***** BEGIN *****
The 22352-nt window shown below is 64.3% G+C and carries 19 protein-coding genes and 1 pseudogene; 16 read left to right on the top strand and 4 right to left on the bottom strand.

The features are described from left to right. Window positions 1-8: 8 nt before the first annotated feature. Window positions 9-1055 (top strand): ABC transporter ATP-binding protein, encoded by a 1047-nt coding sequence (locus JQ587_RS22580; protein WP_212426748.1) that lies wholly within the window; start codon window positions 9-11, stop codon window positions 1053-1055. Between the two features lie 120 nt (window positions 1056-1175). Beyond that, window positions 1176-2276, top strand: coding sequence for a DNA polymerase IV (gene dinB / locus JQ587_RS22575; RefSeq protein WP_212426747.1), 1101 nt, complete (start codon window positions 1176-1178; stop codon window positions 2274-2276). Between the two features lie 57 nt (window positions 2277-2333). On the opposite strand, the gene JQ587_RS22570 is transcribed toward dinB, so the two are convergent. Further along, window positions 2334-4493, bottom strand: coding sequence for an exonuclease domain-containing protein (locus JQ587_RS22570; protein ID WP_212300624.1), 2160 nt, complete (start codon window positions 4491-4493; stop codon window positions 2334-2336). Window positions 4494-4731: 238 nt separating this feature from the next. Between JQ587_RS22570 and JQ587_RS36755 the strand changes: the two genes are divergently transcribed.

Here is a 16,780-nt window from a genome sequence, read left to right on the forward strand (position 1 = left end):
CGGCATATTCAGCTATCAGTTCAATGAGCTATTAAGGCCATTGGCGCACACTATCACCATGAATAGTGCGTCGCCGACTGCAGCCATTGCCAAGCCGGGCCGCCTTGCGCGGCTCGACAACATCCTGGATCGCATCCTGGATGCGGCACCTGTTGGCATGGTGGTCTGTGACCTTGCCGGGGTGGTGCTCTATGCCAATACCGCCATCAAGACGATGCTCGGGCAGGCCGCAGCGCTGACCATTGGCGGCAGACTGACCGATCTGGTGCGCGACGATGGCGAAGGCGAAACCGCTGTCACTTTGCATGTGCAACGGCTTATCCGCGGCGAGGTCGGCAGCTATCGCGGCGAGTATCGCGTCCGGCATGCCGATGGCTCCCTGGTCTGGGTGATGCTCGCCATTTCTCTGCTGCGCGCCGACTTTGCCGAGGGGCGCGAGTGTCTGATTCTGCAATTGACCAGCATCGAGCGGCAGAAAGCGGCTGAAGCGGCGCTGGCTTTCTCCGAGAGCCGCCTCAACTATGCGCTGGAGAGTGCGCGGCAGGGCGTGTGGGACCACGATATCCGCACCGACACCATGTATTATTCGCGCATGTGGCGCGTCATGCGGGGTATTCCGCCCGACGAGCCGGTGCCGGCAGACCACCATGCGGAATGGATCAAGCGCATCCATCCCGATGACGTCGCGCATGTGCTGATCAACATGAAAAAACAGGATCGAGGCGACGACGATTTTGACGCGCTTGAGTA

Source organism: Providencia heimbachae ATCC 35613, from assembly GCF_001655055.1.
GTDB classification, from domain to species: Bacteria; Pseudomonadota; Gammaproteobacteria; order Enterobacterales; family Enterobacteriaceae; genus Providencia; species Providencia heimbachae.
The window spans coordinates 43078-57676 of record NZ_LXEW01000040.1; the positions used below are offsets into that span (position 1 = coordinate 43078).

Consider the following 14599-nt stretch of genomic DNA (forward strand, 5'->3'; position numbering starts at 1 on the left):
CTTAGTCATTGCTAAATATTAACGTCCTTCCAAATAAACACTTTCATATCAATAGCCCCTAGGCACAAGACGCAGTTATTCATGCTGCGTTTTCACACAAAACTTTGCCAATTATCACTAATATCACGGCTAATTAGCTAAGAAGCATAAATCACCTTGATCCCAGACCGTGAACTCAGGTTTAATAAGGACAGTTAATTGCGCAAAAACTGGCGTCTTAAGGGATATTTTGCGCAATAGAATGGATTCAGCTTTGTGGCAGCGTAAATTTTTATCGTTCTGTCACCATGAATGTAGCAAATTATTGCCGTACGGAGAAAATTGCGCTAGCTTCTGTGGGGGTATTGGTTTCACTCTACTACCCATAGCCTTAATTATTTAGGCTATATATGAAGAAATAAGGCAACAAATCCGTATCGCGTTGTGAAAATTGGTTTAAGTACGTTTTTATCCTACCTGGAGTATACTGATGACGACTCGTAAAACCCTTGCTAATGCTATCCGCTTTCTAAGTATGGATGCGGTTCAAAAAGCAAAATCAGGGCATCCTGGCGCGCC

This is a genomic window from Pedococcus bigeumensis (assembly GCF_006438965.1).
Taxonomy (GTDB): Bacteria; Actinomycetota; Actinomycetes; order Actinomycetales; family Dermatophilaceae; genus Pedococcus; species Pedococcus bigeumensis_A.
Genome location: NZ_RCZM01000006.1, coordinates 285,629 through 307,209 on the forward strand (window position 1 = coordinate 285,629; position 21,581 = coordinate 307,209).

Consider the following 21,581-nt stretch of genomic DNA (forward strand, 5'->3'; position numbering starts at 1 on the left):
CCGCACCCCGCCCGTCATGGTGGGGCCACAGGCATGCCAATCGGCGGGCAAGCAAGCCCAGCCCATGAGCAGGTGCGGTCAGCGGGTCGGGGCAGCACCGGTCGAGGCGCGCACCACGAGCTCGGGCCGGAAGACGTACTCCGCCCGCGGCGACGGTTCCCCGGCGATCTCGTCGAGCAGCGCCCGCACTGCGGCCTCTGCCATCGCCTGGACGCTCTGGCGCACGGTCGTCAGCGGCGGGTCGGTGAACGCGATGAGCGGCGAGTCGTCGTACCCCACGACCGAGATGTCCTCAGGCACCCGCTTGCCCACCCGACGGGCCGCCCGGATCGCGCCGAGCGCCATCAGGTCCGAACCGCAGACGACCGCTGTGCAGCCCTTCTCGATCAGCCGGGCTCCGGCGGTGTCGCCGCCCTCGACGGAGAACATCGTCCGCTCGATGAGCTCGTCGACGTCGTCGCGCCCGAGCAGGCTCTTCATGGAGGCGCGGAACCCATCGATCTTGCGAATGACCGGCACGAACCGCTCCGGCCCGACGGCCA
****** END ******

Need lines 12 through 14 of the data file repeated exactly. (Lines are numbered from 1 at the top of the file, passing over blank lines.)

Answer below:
Genome location: NZ_RCZM01000006.1, coordinates 285,629 through 307,209 on the forward strand (window position 1 = coordinate 285,629; position 21,581 = coordinate 307,209).

Consider the following 21,581-nt stretch of genomic DNA (forward strand, 5'->3'; position numbering starts at 1 on the left):
CCGCACCCCGCCCGTCATGGTGGGGCCACAGGCATGCCAATCGGCGGGCAAGCAAGCCCAGCCCATGAGCAGGTGCGGTCAGCGGGTCGGGGCAGCACCGGTCGAGGCGCGCACCACGAGCTCGGGCCGGAAGACGTACTCCGCCCGCGGCGACGGTTCCCCGGCGATCTCGTCGAGCAGCGCCCGCACTGCGGCCTCTGCCATCGCCTGGACGCTCTGGCGCACGGTCGTCAGCGGCGGGTCGGTGAACGCGATGAGCGGCGAGTCGTCGTACCCCACGACCGAGATGTCCTCAGGCACCCGCTTGCCCACCCGACGGGCCGCCCGGATCGCGCCGAGCGCCATCAGGTCCGAACCGCAGACGACCGCTGTGCAGCCCTTCTCGATCAGCCGGGCTCCGGCGGTGTCGCCGCCCTCGACGGAGAACATCGTCCGCTCGATGAGCTCGTCGACGTCGTCGCGCCCGAGCAGGCTCTTCATGGAGGCGCGGAACCCATCGATCTTGCGAATGACCGGCACGAACCGCTCCGGCCCGACGGCCA